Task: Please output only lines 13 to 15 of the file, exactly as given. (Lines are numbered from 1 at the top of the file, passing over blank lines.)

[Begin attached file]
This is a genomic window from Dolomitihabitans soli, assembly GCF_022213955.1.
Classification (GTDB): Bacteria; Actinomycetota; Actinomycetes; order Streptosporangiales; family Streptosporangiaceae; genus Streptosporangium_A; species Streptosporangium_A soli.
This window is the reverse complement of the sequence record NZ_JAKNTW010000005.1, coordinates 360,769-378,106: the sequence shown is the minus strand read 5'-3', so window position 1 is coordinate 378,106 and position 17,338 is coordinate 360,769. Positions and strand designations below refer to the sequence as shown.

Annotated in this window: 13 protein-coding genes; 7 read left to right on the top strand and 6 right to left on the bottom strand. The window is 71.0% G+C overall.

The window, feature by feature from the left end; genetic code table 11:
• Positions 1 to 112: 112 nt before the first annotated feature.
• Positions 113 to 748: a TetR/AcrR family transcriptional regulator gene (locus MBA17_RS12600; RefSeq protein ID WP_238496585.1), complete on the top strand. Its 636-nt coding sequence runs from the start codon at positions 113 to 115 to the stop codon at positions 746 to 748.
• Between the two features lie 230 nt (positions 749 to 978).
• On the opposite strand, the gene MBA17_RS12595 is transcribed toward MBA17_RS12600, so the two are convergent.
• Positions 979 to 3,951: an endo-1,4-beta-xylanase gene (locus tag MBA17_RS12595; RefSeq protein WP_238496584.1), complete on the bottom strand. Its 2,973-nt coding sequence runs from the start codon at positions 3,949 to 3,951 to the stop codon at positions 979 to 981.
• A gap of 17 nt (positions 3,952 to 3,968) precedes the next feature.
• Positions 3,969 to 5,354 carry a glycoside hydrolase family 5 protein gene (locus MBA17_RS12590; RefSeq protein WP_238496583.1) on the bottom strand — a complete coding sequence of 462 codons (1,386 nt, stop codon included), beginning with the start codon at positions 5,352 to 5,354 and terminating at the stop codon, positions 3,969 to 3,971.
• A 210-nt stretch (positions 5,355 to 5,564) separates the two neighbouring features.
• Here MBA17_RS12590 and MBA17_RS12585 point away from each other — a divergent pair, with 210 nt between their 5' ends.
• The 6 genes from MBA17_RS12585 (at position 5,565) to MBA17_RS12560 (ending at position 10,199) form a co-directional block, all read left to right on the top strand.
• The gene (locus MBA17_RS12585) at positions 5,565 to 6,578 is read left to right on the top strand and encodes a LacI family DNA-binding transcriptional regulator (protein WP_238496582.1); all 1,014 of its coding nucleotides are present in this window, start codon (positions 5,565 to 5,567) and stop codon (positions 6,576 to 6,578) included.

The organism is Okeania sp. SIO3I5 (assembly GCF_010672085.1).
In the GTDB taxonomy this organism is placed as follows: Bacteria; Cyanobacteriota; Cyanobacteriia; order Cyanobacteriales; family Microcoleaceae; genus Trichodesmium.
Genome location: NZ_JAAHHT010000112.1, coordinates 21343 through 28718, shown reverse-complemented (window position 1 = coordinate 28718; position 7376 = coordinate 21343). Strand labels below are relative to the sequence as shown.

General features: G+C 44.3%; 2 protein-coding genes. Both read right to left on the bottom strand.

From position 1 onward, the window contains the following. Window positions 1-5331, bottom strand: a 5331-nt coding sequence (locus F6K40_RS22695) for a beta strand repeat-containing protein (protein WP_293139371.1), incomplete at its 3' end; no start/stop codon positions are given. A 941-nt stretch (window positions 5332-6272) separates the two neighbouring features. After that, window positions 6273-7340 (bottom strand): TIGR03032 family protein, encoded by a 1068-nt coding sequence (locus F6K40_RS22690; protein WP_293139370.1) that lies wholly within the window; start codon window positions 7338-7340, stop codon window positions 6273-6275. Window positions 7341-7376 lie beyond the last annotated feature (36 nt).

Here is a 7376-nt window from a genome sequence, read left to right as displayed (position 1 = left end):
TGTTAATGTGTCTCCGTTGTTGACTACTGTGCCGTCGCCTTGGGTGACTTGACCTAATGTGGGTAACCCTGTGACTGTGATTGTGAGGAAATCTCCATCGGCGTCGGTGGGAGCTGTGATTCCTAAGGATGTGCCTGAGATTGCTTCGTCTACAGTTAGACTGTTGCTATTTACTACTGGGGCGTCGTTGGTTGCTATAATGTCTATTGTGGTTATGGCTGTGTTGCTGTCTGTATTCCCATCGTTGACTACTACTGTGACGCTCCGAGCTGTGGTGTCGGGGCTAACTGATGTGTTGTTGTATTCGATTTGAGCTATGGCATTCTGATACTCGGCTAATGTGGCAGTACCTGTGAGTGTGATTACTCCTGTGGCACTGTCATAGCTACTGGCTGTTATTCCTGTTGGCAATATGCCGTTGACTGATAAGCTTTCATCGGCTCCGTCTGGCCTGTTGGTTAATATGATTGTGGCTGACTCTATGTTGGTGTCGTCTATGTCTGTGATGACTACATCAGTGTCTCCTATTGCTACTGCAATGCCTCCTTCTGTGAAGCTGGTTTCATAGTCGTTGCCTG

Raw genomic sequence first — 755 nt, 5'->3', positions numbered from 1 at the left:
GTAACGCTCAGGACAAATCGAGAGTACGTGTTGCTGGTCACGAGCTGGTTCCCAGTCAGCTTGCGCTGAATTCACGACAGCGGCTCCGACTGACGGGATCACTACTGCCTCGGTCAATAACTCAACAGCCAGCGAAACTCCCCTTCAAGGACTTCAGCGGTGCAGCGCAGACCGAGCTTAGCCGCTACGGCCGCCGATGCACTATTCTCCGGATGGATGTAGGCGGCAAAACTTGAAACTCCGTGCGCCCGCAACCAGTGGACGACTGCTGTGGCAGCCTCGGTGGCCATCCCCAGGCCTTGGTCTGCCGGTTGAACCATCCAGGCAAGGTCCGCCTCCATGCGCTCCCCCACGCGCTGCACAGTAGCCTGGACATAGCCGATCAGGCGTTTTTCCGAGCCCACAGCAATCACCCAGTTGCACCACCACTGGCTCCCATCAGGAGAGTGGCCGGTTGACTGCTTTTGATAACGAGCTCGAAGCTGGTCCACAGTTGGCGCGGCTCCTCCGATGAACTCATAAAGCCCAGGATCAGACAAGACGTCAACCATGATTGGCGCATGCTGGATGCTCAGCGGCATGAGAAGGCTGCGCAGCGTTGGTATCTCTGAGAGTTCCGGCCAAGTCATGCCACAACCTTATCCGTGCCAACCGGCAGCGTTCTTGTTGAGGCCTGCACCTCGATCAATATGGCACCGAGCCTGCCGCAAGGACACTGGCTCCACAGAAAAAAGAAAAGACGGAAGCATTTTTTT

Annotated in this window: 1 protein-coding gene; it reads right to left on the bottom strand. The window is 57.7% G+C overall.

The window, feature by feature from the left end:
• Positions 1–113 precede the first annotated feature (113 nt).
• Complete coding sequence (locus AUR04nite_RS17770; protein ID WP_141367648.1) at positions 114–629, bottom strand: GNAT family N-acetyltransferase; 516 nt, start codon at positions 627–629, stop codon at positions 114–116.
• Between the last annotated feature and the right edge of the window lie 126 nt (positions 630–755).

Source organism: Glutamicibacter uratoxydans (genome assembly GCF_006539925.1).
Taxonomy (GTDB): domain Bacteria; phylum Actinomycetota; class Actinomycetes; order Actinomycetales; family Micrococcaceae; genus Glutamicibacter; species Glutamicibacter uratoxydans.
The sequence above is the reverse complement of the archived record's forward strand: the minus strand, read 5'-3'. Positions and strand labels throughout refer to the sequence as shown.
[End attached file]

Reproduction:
• A 210-nt stretch (positions 5,355 to 5,564) separates the two neighbouring features.
• Here MBA17_RS12590 and MBA17_RS12585 point away from each other — a divergent pair, with 210 nt between their 5' ends.
• The 6 genes from MBA17_RS12585 (at position 5,565) to MBA17_RS12560 (ending at position 10,199) form a co-directional block, all read left to right on the top strand.